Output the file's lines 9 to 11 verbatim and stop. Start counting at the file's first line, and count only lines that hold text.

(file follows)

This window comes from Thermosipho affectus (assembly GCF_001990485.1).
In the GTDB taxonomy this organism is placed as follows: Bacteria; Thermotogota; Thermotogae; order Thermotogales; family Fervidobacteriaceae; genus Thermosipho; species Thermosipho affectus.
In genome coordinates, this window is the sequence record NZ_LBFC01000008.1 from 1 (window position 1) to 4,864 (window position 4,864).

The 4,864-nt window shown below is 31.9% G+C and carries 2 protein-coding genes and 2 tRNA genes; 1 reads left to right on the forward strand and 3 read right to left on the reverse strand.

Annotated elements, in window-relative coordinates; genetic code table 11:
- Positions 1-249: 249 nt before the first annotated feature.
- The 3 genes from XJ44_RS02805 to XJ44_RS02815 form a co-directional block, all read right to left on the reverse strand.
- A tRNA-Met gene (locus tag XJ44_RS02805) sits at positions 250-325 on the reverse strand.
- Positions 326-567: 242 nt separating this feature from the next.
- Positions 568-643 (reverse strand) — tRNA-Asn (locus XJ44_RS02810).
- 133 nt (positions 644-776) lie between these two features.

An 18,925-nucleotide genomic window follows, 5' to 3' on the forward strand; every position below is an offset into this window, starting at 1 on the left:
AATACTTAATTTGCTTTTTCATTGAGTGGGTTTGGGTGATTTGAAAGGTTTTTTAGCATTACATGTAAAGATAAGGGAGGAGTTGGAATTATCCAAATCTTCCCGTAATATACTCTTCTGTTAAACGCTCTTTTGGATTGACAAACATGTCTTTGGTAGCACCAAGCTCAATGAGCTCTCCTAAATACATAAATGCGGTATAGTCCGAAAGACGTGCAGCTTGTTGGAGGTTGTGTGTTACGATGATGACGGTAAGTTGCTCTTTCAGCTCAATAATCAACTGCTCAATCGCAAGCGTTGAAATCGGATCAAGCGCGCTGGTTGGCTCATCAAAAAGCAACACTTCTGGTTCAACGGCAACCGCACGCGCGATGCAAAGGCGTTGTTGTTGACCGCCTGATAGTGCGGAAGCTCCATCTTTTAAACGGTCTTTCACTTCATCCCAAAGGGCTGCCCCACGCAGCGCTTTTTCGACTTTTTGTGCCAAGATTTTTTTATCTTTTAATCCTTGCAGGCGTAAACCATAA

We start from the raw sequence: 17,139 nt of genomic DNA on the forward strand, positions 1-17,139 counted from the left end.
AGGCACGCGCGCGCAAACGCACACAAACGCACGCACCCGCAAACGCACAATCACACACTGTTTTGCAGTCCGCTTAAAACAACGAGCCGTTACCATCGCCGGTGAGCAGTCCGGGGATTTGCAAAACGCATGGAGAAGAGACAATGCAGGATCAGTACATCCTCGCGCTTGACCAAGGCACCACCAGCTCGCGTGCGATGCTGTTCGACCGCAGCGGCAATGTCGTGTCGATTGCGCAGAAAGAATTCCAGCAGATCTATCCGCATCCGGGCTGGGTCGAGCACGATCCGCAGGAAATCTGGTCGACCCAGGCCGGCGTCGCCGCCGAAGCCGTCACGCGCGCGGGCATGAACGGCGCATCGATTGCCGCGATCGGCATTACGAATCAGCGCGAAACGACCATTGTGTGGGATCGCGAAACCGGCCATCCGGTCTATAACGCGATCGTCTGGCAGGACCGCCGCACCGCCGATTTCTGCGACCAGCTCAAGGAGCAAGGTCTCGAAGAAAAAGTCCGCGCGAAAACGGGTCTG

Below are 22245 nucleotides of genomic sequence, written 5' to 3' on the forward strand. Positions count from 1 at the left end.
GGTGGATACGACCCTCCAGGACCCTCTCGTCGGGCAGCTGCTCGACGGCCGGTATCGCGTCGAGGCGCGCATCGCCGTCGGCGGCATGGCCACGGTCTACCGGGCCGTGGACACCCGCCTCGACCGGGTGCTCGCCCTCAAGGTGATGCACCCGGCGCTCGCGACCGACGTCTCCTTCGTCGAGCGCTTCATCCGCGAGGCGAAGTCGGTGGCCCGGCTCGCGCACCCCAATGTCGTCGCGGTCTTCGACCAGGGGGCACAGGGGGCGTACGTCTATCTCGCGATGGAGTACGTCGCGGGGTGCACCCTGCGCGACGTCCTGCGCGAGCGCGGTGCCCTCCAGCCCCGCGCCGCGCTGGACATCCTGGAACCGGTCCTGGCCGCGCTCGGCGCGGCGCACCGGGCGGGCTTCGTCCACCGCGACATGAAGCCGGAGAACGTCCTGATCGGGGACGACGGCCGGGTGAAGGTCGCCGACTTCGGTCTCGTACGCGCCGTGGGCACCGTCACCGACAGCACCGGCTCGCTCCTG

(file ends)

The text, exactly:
- Positions 326-567: 242 nt separating this feature from the next.
- Positions 568-643 (reverse strand) — tRNA-Asn (locus XJ44_RS02810).
- 133 nt (positions 644-776) lie between these two features.